Name: _ Date: 2/9/17
1) The carbon dioxide molecule is linear. The electronegativities of C and O are 2.5 and 3.5,
respectively. Based on these values and on consideration of molecular geometry, the C-O bond is
_ and the molecule is _.
A) polar; po
1. Optical rotation (), i.e. the amount plane polarized light is rotated when
it goes through a chiral sample at a specic temperature and wavelength, is
used to discriminate enantiomers and to examine the optical purity of a
1. Cyclopentane (C5H10): Ring strain = ~6.5 kcal/mol, forms envelope
(know how to draw) or twist conformations (these are ~equal energy) have
2 eclipsing H interactions, mostly staggered, ~108 bond angle, close to
1. Know what the common names isopropyl, isobutyl, sec-butyl and tertbutyl mean (i.e. if I give you the name, be able to draw the structure).
However, when I ask for the IUPAC name, I expect the IUPAC not these
1. Know how to draw the energy diagram for butane and related molecules.
Label using dihedral angle and starting at 0.
2. Alkenes: contain a double bond. The double bond consists of a
(sigma) bond (Csp2-Csp2 ) and a (pi) bond (C2p-C2p). K
1. Molecular orbitals are made from combinations of atomic orbitals.
2. Rules that govern MO theory:
a.) ! Conservation of orbitals (i.e. n atomic orbitals gives n molecular
b.) ! Molecular orbitals are arranged in order
1. Hybridization: Combination of the atomic orbitals of the valence shell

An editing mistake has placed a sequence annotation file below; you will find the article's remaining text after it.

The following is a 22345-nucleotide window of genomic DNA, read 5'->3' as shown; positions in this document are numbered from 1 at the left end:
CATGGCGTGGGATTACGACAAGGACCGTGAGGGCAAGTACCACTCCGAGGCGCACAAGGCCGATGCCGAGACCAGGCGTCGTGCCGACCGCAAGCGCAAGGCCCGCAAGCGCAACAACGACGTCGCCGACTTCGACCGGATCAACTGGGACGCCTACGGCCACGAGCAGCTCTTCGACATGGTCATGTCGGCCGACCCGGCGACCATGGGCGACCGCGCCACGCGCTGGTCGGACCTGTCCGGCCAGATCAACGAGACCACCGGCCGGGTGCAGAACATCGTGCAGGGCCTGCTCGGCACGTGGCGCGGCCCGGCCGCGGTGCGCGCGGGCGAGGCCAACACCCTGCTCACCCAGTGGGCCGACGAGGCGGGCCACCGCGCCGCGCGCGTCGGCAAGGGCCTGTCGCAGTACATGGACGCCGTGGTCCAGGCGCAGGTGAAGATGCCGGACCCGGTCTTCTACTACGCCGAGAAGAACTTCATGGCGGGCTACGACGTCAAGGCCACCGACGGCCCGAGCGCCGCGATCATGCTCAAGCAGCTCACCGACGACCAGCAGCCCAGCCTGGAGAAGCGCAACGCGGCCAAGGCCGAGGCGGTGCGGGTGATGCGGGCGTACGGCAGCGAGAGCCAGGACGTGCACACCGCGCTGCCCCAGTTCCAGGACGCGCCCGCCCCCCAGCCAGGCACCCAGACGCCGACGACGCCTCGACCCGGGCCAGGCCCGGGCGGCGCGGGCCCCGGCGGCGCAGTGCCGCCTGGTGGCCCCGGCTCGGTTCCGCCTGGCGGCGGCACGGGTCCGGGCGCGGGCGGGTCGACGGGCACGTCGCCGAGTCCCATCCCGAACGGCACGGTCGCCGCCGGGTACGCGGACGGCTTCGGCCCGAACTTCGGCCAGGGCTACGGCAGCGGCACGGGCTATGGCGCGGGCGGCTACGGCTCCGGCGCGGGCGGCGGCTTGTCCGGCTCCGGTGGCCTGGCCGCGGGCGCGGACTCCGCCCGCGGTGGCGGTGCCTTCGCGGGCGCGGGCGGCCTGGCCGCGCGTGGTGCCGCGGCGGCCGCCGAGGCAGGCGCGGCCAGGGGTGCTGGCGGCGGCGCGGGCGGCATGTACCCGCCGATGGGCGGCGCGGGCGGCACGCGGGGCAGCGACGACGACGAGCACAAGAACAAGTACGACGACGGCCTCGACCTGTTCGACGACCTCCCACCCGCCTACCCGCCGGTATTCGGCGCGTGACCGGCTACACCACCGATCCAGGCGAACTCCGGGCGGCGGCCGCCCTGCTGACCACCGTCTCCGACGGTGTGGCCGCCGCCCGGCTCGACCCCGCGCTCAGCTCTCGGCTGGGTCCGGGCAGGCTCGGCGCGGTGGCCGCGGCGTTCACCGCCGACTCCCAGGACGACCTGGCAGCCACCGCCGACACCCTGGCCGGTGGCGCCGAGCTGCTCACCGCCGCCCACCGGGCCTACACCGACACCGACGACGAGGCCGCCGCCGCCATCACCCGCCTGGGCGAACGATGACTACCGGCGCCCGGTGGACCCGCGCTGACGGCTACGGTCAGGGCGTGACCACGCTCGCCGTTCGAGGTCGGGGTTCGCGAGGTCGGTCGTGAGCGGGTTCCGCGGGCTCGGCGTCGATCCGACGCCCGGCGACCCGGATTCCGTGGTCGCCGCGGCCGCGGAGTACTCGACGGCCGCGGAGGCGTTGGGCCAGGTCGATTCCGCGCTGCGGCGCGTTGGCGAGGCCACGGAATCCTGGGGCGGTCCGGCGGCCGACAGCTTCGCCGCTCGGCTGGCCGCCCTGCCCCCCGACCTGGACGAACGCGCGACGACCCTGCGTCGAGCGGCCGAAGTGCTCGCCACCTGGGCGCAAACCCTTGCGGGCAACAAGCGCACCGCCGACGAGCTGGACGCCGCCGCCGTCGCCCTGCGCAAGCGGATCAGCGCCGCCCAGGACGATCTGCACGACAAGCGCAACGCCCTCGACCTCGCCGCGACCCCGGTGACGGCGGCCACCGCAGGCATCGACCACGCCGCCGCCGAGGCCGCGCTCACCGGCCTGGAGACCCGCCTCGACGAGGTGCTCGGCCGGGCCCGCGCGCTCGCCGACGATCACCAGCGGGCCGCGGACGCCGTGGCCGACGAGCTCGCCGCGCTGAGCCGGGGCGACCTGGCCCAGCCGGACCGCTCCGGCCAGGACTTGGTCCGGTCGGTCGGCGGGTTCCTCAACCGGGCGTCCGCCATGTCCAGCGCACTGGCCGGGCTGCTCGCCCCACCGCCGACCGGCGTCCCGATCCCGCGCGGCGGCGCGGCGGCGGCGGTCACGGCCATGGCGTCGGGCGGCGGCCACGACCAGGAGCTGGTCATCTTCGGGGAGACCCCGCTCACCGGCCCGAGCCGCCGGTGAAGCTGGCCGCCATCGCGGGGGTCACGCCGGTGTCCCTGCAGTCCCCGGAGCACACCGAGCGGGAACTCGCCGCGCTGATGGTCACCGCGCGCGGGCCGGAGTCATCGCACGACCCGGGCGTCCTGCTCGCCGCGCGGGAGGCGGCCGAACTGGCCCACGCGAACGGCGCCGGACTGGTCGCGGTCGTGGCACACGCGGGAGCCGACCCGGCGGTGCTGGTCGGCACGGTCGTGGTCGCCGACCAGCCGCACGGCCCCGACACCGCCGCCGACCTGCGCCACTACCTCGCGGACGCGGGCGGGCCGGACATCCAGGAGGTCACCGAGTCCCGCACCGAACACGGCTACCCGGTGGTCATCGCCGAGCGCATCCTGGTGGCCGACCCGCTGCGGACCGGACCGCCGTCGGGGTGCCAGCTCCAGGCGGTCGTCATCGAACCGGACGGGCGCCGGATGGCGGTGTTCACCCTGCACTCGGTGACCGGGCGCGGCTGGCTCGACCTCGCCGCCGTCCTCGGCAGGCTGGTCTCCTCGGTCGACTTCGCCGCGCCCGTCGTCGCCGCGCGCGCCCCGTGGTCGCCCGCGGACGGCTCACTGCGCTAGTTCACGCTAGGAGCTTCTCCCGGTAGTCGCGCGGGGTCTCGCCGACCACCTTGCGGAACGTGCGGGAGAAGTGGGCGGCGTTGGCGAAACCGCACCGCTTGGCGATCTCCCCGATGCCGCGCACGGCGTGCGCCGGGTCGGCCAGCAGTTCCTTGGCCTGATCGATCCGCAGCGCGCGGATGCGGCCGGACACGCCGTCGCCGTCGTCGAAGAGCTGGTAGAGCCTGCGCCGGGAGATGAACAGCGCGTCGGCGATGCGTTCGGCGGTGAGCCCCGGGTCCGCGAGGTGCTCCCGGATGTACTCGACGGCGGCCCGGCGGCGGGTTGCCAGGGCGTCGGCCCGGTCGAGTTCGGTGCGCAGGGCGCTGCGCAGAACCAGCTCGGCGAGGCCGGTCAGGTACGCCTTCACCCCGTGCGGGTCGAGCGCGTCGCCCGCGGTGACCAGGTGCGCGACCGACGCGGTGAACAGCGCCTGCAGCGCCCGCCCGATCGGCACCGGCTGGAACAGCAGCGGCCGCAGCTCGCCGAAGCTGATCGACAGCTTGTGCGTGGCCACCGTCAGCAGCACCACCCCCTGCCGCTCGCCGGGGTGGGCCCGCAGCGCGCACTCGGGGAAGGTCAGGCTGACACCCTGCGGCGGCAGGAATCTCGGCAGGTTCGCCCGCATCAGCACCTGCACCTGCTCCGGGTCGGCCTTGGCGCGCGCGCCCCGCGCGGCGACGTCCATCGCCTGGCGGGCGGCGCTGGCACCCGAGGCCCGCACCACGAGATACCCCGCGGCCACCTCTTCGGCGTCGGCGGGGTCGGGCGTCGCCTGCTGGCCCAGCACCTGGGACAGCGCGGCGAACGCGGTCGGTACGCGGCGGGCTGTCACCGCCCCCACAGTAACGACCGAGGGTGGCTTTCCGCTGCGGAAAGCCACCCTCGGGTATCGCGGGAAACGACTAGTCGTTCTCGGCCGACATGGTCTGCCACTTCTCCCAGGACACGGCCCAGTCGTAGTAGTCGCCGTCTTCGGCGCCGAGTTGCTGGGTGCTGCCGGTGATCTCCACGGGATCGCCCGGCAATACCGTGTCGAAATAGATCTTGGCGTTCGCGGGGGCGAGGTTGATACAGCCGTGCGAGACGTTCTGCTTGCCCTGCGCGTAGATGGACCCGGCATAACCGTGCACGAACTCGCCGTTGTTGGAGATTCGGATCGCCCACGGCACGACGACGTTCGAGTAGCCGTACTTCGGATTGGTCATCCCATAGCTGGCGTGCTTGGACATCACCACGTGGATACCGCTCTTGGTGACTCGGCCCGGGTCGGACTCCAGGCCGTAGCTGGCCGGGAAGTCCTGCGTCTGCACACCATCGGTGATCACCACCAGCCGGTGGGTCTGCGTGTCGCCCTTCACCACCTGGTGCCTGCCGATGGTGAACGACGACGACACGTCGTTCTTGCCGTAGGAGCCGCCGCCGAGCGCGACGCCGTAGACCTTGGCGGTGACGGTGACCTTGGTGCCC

(Typically 2s, 2px,2py,2pz) on a single atom to make hybrid atomic orbitals
that can be used to more accurately describe the structure and properties
of a molecule.
1. Octet Rule: Atoms react to achieve a noble gas conguration (i.e. 2
valence e- for H, 8 e- for other atoms). Note: Atoms in Row 2 elements (B,
N, C, O, F) cannot have more than 8 electrons surrounding them (this
means no more than 4 bond
1. Covalent bonds are formed by sharing a pair of electrons between two
atoms. Many covalent bonds are polarized (meaning one of the atoms has
more of the electron density from the bond than the other). The relative
1. Bond lengths and strengths. Know the following:
C-C * and
C-C* and 2
1. Rules for Ranking and Identifying Important Resonance Structures.
The rst rule (RULE A) is the MOST IMPORTANT. If more than one
structure follows rule A, the more of the other preferences a structure
follows, the more important it is (i
1 Chiral Center: A tetrahedral atom (usually Carbon but not always) that
has 4 different substituents attached to it. Also called a stereogenic center.
Most (not all) chiral molecules have one.
2. Meso Compound: A molecule that contains 2 o
1 Carbocation stability :
Rationale for effect of alkyl substituents:
1. Inductive effect. -bond effect, positive charge is
stabilized through induced di
The Midterm exam on Wednesday, March 8 includes 5 multiple choice questions
(each worth 1 point), 5 short answer questions (each worth 2 points), and you must
choose 3 out of 5 long answer questions (each worth 5 points).
Some Midterm Review
David Childster Christianity: A Global History (Chapter 1)
Andrew Walls The Missionary Movement in Christian History: Studies in the
Transmission of Faith
Christians of different time periods have different representative concerns
+ different heartlands
Physical change: A change that does not alter identity of a
substance or object, include shape, physical state, boiling